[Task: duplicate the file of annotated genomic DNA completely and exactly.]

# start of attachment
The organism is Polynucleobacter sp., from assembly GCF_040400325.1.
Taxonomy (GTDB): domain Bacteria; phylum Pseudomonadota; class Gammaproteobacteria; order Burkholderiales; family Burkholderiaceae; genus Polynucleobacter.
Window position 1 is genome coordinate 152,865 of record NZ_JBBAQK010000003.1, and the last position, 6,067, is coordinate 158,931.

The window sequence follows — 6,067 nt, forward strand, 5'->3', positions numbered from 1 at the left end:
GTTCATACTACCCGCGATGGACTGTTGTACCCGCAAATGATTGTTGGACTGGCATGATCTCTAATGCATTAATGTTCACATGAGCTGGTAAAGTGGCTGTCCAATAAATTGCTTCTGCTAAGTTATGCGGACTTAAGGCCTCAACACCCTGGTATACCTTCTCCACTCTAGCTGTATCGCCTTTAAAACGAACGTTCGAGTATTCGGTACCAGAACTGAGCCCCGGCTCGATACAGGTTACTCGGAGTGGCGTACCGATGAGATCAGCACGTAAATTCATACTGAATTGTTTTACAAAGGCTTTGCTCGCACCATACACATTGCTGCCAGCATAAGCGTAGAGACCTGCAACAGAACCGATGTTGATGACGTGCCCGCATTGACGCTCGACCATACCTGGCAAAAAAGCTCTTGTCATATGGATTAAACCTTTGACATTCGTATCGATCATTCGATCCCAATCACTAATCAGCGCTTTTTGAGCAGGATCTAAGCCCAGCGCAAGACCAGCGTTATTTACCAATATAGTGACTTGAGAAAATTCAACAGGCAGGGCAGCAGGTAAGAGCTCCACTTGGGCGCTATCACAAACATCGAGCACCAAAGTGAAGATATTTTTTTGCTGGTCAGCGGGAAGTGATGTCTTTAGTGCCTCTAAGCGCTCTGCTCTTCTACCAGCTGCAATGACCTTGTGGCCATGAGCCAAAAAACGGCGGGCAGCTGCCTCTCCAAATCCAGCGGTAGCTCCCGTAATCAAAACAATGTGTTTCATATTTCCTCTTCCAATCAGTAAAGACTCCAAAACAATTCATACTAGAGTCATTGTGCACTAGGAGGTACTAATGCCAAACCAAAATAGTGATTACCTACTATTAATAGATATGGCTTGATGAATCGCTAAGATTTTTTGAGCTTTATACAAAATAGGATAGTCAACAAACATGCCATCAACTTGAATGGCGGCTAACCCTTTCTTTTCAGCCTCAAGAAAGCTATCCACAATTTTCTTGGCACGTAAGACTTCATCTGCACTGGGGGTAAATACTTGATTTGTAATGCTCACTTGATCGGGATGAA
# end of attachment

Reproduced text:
The organism is Polynucleobacter sp., from assembly GCF_040400325.1.
Taxonomy (GTDB): domain Bacteria; phylum Pseudomonadota; class Gammaproteobacteria; order Burkholderiales; family Burkholderiaceae; genus Polynucleobacter.
Window position 1 is genome coordinate 152,865 of record NZ_JBBAQK010000003.1, and the last position, 6,067, is coordinate 158,931.

The window sequence follows — 6,067 nt, forward strand, 5'->3', positions numbered from 1 at the left end:
GTTCATACTACCCGCGATGGACTGTTGTACCCGCAAATGATTGTTGGACTGGCATGATCTCTAATGCATTAATGTTCACATGAGCTGGTAAAGTGGCTGTCCAATAAATTGCTTCTGCTAAGTTATGCGGACTTAAGGCCTCAACACCCTGGTATACCTTCTCCACTCTAGCTGTATCGCCTTTAAAACGAACGTTCGAGTATTCGGTACCAGAACTGAGCCCCGGCTCGATACAGGTTACTCGGAGTGGCGTACCGATGAGATCAGCACGTAAATTCATACTGAATTGTTTTACAAAGGCTTTGCTCGCACCATACACATTGCTGCCAGCATAAGCGTAGAGACCTGCAACAGAACCGATGTTGATGACGTGCCCGCATTGACGCTCGACCATACCTGGCAAAAAAGCTCTTGTCATATGGATTAAACCTTTGACATTCGTATCGATCATTCGATCCCAATCACTAATCAGCGCTTTTTGAGCAGGATCTAAGCCCAGCGCAAGACCAGCGTTATTTACCAATATAGTGACTTGAGAAAATTCAACAGGCAGGGCAGCAGGTAAGAGCTCCACTTGGGCGCTATCACAAACATCGAGCACCAAAGTGAAGATATTTTTTTGCTGGTCAGCGGGAAGTGATGTCTTTAGTGCCTCTAAGCGCTCTGCTCTTCTACCAGCTGCAATGACCTTGTGGCCATGAGCCAAAAAACGGCGGGCAGCTGCCTCTCCAAATCCAGCGGTAGCTCCCGTAATCAAAACAATGTGTTTCATATTTCCTCTTCCAATCAGTAAAGACTCCAAAACAATTCATACTAGAGTCATTGTGCACTAGGAGGTACTAATGCCAAACCAAAATAGTGATTACCTACTATTAATAGATATGGCTTGATGAATCGCTAAGATTTTTTGAGCTTTATACAAAATAGGATAGTCAACAAACATGCCATCAACTTGAATGGCGGCTAACCCTTTCTTTTCAGCCTCAAGAAAGCTATCCACAATTTTCTTGGCACGTAAGACTTCATCTGCACTGGGGGTAAATACTTGATTTGTAATGCTCACTTGATCGGGATGAA